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Total Historical Land-Use Change in Eastern Bolivia: Who, Where, When, and How Much?

Timothy J Killeen, Conservation International
Anna Guerra, Museo Noel Kempff Mercado
Miki Calzada, Museo Noel Kempff Mercado
Lisette Correa, Museo Noel Kempff Mercado
Veronica Calderon, Museo Noel Kempff Mercado
Liliana Soria, Museo Noel Kempff Mercado
Belem Quezada, Museo Noel Kempff Mercado
Marc K Steininger, Conservation International

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Abstract

We documented the history of land-use change and migration in eastern Bolivia in five temporal periods: pre-1976, 1976–1986, 1986–1991, 1991–2001, and 2001–2004. We included all land-cover types located below the natural montane tree line (~3000 m), including forest, savanna, scrubland, seasonal wetland, second-growth forest, pasture, and cropland. The rate of land-use change has increased from approximately 4.7 × 104 ha/yr in the 1960s to > 2.9 × 105 ha/yr in the most recent period. Land-use change was quantified for 10 groups within which cultural traditions and production systems are shared, including three nonmechanized indigenous groups, four mechanized farming groups, two cattle ranching groups, and the forest products sector. Mechanized Cruceño farmers and Andean indigenous colonists were responsible for most land-use change in the 1960s and 1970s; deforestation by the latter group increased to twice that by all other groups during 1986–1991, declined in the 1990s, and then increased again in the most recent period. In the last 15 years, land-use change by agro-industrialists specializing in soybean has become important, and cattle ranching based on cultivated pastures has surpassed land use by all other groups. When the rates of change increased for the three indigenous nonmechanized groups, they tended to decrease for the four nonindigenous mechanized groups, and vice versa.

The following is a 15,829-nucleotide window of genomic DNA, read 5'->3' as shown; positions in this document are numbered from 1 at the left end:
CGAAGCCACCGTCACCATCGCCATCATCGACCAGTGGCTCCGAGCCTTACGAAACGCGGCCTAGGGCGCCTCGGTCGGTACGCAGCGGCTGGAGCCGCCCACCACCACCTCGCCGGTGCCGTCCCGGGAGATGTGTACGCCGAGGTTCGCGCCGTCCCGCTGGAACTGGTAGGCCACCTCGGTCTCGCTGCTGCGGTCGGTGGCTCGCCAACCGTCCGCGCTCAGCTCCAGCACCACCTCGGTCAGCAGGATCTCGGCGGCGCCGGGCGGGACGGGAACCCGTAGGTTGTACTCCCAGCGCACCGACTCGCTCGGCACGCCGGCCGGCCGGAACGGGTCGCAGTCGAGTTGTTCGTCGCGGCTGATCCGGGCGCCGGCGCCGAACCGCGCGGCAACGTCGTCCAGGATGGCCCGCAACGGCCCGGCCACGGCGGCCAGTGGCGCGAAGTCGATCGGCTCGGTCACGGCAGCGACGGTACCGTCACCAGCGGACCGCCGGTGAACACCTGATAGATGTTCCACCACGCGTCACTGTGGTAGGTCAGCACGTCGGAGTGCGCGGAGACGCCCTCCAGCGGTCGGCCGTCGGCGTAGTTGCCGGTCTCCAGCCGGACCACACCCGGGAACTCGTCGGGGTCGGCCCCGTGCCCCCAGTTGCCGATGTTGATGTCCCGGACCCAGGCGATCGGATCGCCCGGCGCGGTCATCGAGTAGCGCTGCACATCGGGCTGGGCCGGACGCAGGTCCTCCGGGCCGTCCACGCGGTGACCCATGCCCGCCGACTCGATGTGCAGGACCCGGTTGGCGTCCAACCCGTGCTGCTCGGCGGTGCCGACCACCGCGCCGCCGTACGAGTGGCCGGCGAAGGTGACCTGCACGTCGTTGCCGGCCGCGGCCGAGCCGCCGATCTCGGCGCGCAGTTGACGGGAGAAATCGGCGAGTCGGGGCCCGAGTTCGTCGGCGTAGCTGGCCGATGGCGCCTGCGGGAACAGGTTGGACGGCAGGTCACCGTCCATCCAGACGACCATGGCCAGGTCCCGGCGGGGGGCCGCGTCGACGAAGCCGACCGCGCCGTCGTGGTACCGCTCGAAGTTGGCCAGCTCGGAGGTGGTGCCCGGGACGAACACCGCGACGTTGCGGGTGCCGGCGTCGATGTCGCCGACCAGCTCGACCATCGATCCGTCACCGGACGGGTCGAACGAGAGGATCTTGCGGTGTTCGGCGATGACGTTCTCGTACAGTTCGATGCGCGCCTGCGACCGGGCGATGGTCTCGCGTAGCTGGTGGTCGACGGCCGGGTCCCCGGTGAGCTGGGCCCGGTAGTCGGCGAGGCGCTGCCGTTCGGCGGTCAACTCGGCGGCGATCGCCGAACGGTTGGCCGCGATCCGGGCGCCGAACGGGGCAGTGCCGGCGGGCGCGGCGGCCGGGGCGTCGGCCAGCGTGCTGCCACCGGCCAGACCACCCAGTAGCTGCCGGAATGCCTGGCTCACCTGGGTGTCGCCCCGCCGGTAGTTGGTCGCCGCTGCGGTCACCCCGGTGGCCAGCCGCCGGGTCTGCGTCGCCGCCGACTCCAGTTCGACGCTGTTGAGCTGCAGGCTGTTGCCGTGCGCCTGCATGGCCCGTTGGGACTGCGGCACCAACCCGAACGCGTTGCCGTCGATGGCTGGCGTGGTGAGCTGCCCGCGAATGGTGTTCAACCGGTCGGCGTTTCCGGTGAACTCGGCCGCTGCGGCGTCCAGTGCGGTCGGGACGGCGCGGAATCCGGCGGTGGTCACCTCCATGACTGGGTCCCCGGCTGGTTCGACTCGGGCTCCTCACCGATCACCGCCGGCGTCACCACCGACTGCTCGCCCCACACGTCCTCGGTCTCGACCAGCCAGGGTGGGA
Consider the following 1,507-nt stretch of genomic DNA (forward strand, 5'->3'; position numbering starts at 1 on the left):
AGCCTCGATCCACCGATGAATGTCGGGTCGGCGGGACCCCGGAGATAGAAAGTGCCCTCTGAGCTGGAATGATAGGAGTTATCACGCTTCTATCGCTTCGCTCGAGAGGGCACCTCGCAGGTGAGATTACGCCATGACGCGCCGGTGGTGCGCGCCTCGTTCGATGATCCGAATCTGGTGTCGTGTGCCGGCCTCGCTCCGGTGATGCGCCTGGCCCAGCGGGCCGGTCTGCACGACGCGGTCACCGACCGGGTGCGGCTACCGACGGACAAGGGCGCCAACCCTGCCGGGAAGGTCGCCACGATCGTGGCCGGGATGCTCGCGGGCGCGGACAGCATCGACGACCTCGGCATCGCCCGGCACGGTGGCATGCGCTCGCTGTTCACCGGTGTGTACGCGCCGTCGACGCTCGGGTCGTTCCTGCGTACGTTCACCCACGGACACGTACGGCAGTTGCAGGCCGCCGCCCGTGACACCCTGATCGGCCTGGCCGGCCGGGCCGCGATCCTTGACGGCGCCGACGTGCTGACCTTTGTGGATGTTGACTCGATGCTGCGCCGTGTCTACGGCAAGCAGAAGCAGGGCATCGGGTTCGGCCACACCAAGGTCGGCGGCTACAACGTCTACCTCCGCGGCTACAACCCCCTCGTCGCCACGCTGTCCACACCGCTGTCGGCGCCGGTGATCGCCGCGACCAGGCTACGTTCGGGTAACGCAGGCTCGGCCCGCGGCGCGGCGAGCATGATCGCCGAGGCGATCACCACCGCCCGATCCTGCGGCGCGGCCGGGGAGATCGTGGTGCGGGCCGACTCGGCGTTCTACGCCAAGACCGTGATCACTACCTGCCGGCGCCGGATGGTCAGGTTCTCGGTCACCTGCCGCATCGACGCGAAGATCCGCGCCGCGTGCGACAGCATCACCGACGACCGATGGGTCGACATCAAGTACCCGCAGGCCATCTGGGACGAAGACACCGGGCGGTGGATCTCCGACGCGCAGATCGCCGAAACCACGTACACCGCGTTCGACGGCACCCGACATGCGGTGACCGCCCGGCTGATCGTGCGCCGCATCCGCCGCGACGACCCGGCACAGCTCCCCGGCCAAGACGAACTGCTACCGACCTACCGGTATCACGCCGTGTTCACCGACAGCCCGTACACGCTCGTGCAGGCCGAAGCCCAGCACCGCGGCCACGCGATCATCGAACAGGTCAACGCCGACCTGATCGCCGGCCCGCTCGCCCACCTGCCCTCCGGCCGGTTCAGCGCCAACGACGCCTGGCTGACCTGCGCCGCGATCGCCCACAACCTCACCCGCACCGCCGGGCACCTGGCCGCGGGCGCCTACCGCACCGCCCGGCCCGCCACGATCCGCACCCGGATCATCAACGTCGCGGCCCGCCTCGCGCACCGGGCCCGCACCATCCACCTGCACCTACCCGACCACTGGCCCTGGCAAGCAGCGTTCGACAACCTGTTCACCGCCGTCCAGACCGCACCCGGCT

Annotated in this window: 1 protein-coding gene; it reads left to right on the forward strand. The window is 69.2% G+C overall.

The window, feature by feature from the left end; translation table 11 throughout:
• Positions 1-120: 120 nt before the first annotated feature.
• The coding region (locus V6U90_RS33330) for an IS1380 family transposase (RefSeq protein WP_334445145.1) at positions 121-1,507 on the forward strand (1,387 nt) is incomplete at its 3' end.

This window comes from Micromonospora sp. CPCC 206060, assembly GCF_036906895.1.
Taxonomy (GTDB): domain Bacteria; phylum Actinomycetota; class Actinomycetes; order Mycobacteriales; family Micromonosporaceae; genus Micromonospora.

Key words

deforestation; drivers; land-cover change; markets; migration; social sectors; tropics
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Ecology and Society. ISSN: 1708-3087